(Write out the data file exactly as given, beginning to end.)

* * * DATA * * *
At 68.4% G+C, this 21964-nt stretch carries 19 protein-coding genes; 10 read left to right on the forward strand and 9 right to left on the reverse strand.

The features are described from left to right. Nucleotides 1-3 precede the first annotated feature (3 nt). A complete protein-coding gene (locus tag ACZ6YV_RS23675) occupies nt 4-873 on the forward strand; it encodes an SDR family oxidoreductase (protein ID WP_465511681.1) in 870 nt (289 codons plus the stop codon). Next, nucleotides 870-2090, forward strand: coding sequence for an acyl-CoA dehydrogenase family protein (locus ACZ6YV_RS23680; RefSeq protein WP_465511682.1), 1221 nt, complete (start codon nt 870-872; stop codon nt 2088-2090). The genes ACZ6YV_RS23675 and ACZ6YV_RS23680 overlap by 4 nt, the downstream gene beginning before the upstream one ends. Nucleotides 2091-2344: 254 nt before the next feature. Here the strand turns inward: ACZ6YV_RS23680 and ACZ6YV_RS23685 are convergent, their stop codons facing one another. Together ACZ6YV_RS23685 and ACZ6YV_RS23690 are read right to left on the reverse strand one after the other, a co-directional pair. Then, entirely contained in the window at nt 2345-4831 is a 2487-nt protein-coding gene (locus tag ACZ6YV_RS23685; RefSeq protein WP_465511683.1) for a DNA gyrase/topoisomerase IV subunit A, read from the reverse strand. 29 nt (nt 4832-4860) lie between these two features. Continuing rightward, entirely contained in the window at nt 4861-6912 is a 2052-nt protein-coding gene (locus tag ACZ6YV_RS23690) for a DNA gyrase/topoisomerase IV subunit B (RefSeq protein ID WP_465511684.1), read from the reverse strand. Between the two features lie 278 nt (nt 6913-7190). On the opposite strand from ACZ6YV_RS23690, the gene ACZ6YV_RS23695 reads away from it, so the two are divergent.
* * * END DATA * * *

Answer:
At 68.4% G+C, this 21964-nt stretch carries 19 protein-coding genes; 10 read left to right on the forward strand and 9 right to left on the reverse strand.

The features are described from left to right. Nucleotides 1-3 precede the first annotated feature (3 nt). A complete protein-coding gene (locus tag ACZ6YV_RS23675) occupies nt 4-873 on the forward strand; it encodes an SDR family oxidoreductase (protein ID WP_465511681.1) in 870 nt (289 codons plus the stop codon). Next, nucleotides 870-2090, forward strand: coding sequence for an acyl-CoA dehydrogenase family protein (locus ACZ6YV_RS23680; RefSeq protein WP_465511682.1), 1221 nt, complete (start codon nt 870-872; stop codon nt 2088-2090). The genes ACZ6YV_RS23675 and ACZ6YV_RS23680 overlap by 4 nt, the downstream gene beginning before the upstream one ends. Nucleotides 2091-2344: 254 nt before the next feature. Here the strand turns inward: ACZ6YV_RS23680 and ACZ6YV_RS23685 are convergent, their stop codons facing one another. Together ACZ6YV_RS23685 and ACZ6YV_RS23690 are read right to left on the reverse strand one after the other, a co-directional pair. Then, entirely contained in the window at nt 2345-4831 is a 2487-nt protein-coding gene (locus tag ACZ6YV_RS23685; RefSeq protein WP_465511683.1) for a DNA gyrase/topoisomerase IV subunit A, read from the reverse strand. 29 nt (nt 4832-4860) lie between these two features. Continuing rightward, entirely contained in the window at nt 4861-6912 is a 2052-nt protein-coding gene (locus tag ACZ6YV_RS23690) for a DNA gyrase/topoisomerase IV subunit B (RefSeq protein ID WP_465511684.1), read from the reverse strand. Between the two features lie 278 nt (nt 6913-7190). On the opposite strand from ACZ6YV_RS23690, the gene ACZ6YV_RS23695 reads away from it, so the two are divergent.